Art Fair shows off South Africa’s contemporary art

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More than 100 galleries and exhibitors from around Africa and the world took part in the seventh edition of the Investec Cape Town Art Fair 2019, at the Cape Town International Convention Centre (CTICC) this month. On display was work representing the forefront of contemporary art and the event offered industry talks covering topics such as “the rising popularity of collecting digital arts”.

What struck me most was the different textures and experimental mediums (contemporary at its best). From toothpicks that looked like soft and lumicious fur, images created from hundreds of dice, reconstituted paint, sequins, luminous vinyl textures, recycled materials and sculptures from giant metal shards.

Artwork from reconstituted paint

Two galleries that stood out for me were NIL Paris, with a beautiful abstract piece that changed colour depending on where you stood, and the Goodman Gallery featuring a large expressive artwork by Penny Siopis, whom I studied in matric.

Grant admiring a Goodman Gallery piece

An exciting part of the fair was the Tomorrows/Today section, which aims to place a spotlight on emerging and under-represented artists, one of which was SA artist Chris Soal with his “Orbits of Relating” pieces that explore the concept of materiality. His textile works are visceral and inviting, like a fur rug on a manor floor, which you just want to touch… but upon closer inspection, you see it’s millions of tiny toothpicks!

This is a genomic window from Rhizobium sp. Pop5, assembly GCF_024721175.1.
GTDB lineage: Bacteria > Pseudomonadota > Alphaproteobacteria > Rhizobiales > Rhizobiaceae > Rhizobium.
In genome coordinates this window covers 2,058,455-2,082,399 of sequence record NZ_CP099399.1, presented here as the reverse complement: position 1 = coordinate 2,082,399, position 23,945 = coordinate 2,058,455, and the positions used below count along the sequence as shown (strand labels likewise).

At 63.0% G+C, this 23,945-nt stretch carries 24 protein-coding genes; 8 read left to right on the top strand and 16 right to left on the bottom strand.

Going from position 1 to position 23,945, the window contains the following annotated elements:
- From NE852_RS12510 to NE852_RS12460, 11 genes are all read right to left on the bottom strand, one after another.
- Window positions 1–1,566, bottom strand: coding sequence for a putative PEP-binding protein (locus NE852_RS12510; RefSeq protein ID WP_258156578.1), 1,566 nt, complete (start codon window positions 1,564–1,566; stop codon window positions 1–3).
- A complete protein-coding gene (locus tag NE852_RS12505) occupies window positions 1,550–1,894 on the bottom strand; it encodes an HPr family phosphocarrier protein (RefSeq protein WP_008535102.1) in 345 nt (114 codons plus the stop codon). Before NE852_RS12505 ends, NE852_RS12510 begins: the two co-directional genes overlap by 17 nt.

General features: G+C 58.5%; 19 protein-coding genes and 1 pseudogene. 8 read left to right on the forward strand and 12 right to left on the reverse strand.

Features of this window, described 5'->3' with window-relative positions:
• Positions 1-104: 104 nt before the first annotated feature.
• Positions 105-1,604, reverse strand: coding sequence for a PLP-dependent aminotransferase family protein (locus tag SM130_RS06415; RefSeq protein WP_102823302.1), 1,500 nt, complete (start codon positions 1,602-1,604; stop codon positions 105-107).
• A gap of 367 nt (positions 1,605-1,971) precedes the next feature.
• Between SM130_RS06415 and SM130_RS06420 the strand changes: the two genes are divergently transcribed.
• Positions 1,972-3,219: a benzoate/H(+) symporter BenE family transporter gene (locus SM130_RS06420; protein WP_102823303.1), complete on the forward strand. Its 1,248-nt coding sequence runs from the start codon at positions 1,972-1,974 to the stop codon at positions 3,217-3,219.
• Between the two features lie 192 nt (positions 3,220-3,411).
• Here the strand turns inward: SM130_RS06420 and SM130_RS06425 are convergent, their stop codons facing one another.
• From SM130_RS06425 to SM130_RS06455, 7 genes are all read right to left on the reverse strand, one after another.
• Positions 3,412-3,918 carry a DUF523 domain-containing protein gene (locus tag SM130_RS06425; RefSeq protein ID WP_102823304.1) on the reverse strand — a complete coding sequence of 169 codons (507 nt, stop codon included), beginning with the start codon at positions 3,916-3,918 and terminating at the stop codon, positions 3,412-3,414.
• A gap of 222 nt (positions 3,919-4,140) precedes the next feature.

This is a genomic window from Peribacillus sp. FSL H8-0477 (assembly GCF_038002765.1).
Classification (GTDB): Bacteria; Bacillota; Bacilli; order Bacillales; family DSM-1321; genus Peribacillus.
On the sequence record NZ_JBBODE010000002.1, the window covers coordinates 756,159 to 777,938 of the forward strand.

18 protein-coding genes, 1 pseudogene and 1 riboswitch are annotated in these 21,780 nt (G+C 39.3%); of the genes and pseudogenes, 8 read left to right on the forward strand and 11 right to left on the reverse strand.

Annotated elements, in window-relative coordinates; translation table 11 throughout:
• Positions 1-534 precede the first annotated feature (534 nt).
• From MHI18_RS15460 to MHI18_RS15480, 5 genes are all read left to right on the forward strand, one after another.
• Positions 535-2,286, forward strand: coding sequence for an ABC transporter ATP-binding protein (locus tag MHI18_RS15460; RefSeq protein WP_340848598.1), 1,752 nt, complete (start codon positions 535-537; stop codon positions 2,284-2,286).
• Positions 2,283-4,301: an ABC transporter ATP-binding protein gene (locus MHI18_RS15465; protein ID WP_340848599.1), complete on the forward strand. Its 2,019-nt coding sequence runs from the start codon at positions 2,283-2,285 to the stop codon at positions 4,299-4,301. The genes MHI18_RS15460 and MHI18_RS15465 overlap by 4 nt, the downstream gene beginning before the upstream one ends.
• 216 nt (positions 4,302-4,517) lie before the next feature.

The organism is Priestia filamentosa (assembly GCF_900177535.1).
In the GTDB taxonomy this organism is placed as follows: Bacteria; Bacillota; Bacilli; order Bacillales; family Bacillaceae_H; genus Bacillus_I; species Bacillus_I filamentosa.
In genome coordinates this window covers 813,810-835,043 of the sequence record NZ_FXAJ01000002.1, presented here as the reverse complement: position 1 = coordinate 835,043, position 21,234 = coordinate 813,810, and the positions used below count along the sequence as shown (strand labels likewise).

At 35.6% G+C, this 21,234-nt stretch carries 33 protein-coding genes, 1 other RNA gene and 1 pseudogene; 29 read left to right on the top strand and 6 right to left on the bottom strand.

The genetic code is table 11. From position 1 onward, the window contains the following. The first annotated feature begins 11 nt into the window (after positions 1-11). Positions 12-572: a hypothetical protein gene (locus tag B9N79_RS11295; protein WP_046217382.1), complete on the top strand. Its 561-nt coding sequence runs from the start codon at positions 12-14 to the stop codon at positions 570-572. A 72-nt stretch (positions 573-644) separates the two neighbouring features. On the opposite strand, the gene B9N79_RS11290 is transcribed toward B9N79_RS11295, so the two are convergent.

It was a rewarding experience, with so many treasures to look at and something for everyone. The experience highlighted for me how personal art is to everyone. What pieces drew me were personal to my experiences, what was satisfying to look at and what repulsed me.. I love bold colour blocking, a friend liked a piece that looked like millions of eyes – she said it reminded her of being a child and finding patterns in everything. The overall impression was thought provoking, reflecting our local culture, our history, and the wildest dreams of our most creative.

Sculpture by Jake Singer




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